I am currently not allowed to drive a locomotive until at least 6 months after the SAH and not until assessed as fit for work by my employer's medical advisers. I want to make a successful transition back to work so I want to get the balance right in regards to how much I can push myself.  


How do I figure out what my limits are?  Sorry about the long story, but hard to give context and make brief. Any suggestions, advice, opinions are welcome. Thanks again to those who supported and encouraged my wife Veronica. When I was in ICU and very unwell Veronica was amazing and kept a vigil by my side keeping me connected to the earth when at times in seemed so easy to just slip away.  I wake up every morning and think "it is great to be alive".  Wishing you all the best in your journeys of recovery...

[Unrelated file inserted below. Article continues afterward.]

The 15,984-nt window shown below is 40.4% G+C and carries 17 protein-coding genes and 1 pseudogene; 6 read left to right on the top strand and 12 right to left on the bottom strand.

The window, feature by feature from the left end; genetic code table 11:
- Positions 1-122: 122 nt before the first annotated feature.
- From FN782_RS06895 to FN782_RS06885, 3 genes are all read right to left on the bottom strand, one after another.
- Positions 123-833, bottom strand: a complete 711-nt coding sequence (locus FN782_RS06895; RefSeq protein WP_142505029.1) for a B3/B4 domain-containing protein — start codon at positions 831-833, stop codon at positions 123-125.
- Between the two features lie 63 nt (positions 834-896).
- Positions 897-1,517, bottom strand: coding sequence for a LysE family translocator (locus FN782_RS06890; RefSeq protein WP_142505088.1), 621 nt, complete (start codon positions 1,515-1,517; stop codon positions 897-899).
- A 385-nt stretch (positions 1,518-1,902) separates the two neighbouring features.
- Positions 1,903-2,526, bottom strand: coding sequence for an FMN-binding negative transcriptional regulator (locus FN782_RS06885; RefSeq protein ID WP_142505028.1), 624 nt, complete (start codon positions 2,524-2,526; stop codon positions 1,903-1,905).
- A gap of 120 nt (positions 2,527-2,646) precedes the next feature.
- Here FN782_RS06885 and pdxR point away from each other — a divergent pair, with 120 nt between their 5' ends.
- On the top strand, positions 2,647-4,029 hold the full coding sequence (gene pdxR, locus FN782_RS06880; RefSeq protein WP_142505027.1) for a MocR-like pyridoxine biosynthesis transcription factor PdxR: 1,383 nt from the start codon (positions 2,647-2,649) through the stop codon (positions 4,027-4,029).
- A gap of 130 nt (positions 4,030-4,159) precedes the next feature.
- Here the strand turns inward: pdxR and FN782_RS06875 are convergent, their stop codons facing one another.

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Hi Locotex, welcome to BTG, glad your wife found us and that you decided to join too.


I had a very similar story to you and am now 4 years post bleed. I hate to tell you this but I couldn't drive 500km over 2 days even now, the concentration would probably leave me floored for a few days. I presume you are not in the UK as if you were your licence would have automatically been revoked for a minimum of 6 months after the EVD (temporary drain) placement. I actually didn't drive for 10 months post bleed and even now don't drive much.


To put it into perspective I drove 20 miles (admittedly in very heavy traffic on a motorway) a few months ago and actually cried when I got there. It was just too much concentration needed and when I got there I spent the whole day worrying about getting back!